Non running activities

JosephA

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On days when I don't go on a run, I tend to do push ups, pull ups and sit ups but I know that isn't enough if I want to get to peak form. While the gyms aren't open to do low impact activities like swimming, what activities or exercises can I do and that you lot recommend to help get to optimal fitness? Thanks
 

Dan

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Mountain Biking is a decent bit of cardio and fun if you like that sort of stuff too. Apart from that, circuits and resistance training are the other options too.
 

Bongo

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Keep your training specific, mountain biking isn’t really relevant to the role. Stick with upper body strength work when not running
 

Mac_t1lt

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On days when I don't go on a run, I tend to do push ups, pull ups and sit ups but I know that isn't enough if I want to get to peak form. While the gyms aren't open to do low impact activities like swimming, what activities or exercises can I do and that you lot recommend to help get to optimal fitness? Thanks
Dynamic stretching / yoga - great for enhancing mobility & injury prevention, heavy bag (if space to buy/hang one) shadow-boxing (with purpose), push-up variants, sit-up variants, weighted squats / burpees / lunges / stair climbs (plate carrier or weight vest) med ball slams, sledgehammer workouts, (can get pretty heavyish ones from wickes for like £26), deadhangs, kettlebells (I like to hold them out in front for as long as possible - good mental game, like ‘anti-give-up’ training) resistance bands, ‘dynamic running’ (jumping walls / fences, climbing trees, under benches (inov8/be creative) just be an Active-Andy!
 

Snows

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On days when I don't go on a run, I tend to do push ups, pull ups and sit ups but I know that isn't enough if I want to get to peak form. While the gyms aren't open to do low impact activities like swimming, what activities or exercises can I do and that you lot recommend to help get to optimal fitness?
Yoga for flexibility and pilates for core strength. There are lots of free sessions of both on YouTube to get you started.

Don't be fooled by the yummy mummy reputation and vibe of some classes, done properly both disciplines can be tough. Pilates in particular is great for building the core strength which is crucial to a lot of military phys.
 

JosephA

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Yoga for flexibility and pilates for core strength. There are lots of free sessions of both on YouTube to get you started.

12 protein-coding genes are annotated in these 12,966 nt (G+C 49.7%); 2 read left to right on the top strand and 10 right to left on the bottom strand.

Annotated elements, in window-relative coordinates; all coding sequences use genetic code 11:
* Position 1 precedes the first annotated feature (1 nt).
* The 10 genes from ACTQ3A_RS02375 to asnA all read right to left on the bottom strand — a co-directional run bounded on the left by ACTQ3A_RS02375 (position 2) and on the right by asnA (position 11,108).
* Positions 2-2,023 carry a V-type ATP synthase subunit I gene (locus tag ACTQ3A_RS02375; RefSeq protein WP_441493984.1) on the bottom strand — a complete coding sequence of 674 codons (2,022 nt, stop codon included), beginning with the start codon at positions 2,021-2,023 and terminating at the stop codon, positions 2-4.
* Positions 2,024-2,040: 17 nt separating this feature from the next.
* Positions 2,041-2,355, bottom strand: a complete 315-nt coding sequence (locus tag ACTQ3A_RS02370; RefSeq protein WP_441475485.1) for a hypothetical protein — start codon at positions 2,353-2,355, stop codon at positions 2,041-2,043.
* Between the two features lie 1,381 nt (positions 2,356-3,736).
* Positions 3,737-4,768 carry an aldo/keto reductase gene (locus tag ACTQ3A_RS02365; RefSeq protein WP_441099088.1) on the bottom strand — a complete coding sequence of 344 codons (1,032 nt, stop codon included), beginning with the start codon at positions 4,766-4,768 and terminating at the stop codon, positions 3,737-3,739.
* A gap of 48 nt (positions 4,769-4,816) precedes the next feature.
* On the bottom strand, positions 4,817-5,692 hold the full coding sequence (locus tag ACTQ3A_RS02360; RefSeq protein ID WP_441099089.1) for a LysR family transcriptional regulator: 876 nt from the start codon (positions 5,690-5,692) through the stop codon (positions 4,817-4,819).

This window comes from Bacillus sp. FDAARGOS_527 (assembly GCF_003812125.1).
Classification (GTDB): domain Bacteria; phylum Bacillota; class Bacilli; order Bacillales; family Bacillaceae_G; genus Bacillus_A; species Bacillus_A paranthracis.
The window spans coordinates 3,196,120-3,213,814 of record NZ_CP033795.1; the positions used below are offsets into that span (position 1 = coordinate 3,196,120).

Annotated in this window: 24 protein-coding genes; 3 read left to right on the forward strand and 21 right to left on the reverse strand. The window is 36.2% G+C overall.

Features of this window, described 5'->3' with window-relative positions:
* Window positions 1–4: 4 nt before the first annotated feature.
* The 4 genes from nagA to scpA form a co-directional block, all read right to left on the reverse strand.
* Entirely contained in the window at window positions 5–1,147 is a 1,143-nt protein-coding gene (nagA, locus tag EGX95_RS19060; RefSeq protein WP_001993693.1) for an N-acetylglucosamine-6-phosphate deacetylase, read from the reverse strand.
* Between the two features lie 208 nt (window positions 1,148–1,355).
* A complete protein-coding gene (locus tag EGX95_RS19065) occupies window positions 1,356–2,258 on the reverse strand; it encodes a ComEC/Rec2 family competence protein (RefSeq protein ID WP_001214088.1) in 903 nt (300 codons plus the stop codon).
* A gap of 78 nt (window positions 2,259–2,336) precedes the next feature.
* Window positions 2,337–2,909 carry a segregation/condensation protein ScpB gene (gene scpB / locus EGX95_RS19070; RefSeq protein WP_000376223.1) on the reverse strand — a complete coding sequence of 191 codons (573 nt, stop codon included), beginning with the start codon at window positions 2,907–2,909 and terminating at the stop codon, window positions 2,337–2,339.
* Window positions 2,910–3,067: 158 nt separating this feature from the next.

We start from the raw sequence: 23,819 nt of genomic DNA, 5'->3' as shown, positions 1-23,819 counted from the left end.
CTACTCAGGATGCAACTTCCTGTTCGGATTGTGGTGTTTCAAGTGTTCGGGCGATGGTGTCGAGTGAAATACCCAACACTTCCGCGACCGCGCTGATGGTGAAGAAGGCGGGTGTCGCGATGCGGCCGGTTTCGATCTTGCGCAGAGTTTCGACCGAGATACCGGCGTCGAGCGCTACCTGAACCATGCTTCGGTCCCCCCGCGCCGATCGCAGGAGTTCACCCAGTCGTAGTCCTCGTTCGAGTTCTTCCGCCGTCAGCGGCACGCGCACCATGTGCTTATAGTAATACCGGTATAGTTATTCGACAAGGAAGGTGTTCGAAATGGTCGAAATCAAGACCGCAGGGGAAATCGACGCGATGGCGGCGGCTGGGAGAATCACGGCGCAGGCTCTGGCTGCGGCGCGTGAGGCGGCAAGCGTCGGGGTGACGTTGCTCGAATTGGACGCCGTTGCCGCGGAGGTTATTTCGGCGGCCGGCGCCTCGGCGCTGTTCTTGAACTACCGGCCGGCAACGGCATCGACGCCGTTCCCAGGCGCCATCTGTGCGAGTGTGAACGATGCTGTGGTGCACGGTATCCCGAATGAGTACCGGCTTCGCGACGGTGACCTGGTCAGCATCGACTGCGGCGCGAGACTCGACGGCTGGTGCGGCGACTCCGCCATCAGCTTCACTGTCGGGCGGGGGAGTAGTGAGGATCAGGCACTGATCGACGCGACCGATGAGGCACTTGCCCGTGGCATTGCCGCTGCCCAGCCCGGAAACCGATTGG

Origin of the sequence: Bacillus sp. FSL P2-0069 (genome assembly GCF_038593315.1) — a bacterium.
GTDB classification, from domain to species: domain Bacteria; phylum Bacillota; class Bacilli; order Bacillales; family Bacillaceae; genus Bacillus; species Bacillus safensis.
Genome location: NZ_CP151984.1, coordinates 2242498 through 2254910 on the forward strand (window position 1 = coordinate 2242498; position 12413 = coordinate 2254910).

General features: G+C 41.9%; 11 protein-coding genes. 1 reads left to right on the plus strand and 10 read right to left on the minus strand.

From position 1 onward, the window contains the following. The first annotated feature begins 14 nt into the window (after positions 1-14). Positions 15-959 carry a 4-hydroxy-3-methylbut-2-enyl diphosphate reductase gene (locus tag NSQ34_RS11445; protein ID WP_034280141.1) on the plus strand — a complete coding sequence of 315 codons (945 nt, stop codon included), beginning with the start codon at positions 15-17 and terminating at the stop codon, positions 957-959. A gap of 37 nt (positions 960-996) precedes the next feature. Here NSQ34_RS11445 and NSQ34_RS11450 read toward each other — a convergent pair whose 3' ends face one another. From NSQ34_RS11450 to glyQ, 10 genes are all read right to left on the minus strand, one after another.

Don't be fooled by the yummy mummy reputation and vibe of some classes, done properly both disciplines can be tough. Pilates in particular is great for building the core strength which is crucial to a lot of military phys.
Cheers I hadn't thought of that
 

Chelonian

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Don't be fooled by the yummy mummy reputation and vibe of some classes, done properly both disciplines can be tough.
Agreed. But when lockdown eases those with Para wit, charm and good looks will be welcomed back into yummy mummy classes. :)

On a serious note, yoga and pilates are useful components of a diverse training regime. The main benefit of doing either in a group environment is that errors in form can easily be corrected by the instructor.
 

Mackers

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A mate of mine is a massive fan of Yoga and he is a gen phys monster. I’d rather be fisted by wolverine than attend an actual yoga class led by a bare foot vegan but having done a bit in my own time I’ve legit changed my tune. It helps with recovery, flexibility, balance and core strength.
 

JosephA

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Do you play any sports?
I played a decent standard of tennis once a week when there was no lockdown and while it was exercise there was more of a focus on the social aspect as opposed to the physical aspect
 

G87

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I played a decent standard of tennis once a week when there was no lockdown and while it was exercise there was more of a focus on the social aspect as opposed to the physical aspect
Football was the common language where I grew up. My advice is like bongs said, try and keep your training specific
 

Snows

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A mate of mine is a massive fan of Yoga and he is a gen phys monster. I’d rather be fisted by wolverine than attend an actual yoga class led by a bare foot vegan but having done a bit in my own time I’ve legit changed my tune. It helps with recovery, flexibility, balance and core strength.
Barefoot vegans are at their best when wearing yoga pants, too.

On a serious note, yoga and pilates are useful components of a diverse training regime. The main benefit of doing either in a group environment is that errors in form can easily be corrected by the instructor.

That's a good point, you'll find particularly with yoga, you end up unconsciously doing it the wrong way without someone to correct you. Not really much choice at the moment, but be rigorous about copying exactly what you see, since many exercises are about getting the exact position correct to activate muscles etc.
 
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